THE EFFECT OF SUPPLEMENTAL BETA-CAROTENE ON IMMUNOLOGICAL INDEXES IN PATIENTS WITH AIDS - A PILOT-STUDY

Citation
Da. Fryburg et al., THE EFFECT OF SUPPLEMENTAL BETA-CAROTENE ON IMMUNOLOGICAL INDEXES IN PATIENTS WITH AIDS - A PILOT-STUDY, The Yale journal of biology & medicine, 68(1-2), 1995, pp. 19-23
Citations number
18
Language
INGLESE
art.tipo
Note
Categorie Soggetti
Medicine, Research & Experimental
ISSN journal
0044-0086
Volume
68
Issue
1-2
Year of publication
1995
Pages
19 - 23
Database
ISI
SICI code
0044-0086(1995)68:1-2<19:TEOSBO>2.0.ZU;2-Z
Abstract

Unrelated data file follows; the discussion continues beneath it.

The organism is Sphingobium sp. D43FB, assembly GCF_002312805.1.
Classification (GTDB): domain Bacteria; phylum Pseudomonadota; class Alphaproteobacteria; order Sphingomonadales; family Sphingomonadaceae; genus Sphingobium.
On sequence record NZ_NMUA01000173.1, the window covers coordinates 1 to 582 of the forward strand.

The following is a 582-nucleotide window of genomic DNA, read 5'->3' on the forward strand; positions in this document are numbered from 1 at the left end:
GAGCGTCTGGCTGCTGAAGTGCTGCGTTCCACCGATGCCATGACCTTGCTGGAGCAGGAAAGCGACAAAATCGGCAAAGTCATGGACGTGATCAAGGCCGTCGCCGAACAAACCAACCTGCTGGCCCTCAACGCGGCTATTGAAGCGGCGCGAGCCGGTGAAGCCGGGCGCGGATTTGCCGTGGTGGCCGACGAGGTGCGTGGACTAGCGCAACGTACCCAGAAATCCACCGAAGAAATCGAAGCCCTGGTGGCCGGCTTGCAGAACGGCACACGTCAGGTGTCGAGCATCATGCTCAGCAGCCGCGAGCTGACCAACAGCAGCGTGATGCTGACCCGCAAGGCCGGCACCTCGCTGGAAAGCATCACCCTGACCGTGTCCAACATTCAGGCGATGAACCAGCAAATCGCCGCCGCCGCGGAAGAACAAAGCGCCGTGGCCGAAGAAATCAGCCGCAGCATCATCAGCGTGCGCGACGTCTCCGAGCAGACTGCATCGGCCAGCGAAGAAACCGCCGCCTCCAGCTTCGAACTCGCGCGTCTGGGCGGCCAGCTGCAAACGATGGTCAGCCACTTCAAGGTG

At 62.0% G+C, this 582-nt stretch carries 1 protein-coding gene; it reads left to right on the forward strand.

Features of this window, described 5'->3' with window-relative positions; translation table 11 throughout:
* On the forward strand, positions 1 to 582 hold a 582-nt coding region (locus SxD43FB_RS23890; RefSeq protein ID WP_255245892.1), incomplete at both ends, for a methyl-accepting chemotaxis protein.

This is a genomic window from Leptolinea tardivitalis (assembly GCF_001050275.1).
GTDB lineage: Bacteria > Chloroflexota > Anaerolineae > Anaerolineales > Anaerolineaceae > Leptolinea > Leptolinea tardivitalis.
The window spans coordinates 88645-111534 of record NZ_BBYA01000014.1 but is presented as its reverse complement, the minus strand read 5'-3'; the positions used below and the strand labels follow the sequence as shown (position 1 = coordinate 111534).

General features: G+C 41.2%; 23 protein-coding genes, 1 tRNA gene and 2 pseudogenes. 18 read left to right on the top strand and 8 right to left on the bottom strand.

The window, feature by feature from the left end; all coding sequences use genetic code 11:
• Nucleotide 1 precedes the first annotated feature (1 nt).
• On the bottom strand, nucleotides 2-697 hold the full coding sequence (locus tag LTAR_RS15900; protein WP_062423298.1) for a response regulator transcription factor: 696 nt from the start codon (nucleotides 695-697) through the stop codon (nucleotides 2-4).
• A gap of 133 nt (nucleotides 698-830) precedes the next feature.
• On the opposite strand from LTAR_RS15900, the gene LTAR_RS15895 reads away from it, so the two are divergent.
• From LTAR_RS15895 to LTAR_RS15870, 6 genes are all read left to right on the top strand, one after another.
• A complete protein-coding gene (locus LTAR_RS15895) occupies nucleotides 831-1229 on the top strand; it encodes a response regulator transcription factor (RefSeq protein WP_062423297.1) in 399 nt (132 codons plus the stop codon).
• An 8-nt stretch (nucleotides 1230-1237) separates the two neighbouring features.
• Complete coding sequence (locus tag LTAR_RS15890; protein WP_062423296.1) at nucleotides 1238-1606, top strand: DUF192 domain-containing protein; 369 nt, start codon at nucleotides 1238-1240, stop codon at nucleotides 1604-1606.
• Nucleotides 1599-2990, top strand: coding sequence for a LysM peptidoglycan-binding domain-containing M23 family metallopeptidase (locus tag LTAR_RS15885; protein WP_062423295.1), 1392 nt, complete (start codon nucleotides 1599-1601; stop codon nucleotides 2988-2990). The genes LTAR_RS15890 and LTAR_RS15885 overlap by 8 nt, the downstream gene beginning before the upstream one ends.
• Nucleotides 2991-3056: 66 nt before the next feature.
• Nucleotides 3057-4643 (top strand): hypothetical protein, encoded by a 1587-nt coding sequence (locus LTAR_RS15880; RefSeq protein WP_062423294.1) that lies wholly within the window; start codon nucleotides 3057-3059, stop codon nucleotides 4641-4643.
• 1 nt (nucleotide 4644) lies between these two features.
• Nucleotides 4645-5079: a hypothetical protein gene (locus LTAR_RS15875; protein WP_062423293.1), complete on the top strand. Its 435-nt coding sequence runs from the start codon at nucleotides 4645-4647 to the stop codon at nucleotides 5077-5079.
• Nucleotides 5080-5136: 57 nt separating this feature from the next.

Patients with the acquired immunodeficiency syndrome (AIDS) are charac terized by a decrease in the number of T helper cells, a defect that i s linked to the impaired immunologic competence. Vitamin A and its die tary precursor, betacarotene, increase absolute T helper cell counts a s well as indices of T cell function in both human and animal models. To determine if short-term beta-carotene treatment affects T lymphocyt e subsets in patients with AIDS, a single-blind, non-randomized clinic al trial of beta-carotene was performed in seven patients with AIDS. E nrollment criteria included no evidence of: a) active opportunistic in fection; b) greater than 1 kilogram change in weight in the month prec eding enrollment; c) chronic diarrhea or malabsorption; and d) hepatic disease or significant anemia. Beta-carotene was given with meals in two divided doses of 60 mg/day for four weeks; this was followed by no therapy for six weeks. Samples for total white blood cell, lymphocyte and T lymphocyte subset counts were measured at baseline, at the end of four weeks of treatment and another six weeks after treatment had s topped. P24 antigen, beta-2 microglobulin and liver function tests wer e also measured. All subjects tolerated the treatment well without evi dence of toxicity. In response to beta-carotene, total lymphocyte coun ts rose by 66 percent (.05 < p <.10), and CD4+ cells rose slightly, bu t insignificantly, in the entire group. In all three of the patients w ho had baseline CD4+ cells greater than 10/mu l, however, the mean abs olute increase in CD4+ cells in response to beta-carotene was 53 +/- 1 0 cells/mu l (p <.01). Six weeks off beta-carotene treatment, the abso lute CD4+ cell count returned to pretreatment levels (p <.01). No chan ge was observed in CD8+ cells. P24 antigen and beta-2 microglobulin di d not change during treatment. These preliminary observations suggest that short-term treatment with beta-carotene may increase CD4+ cell co unts in patients with AIDS who have greater than 10 cells/mu l.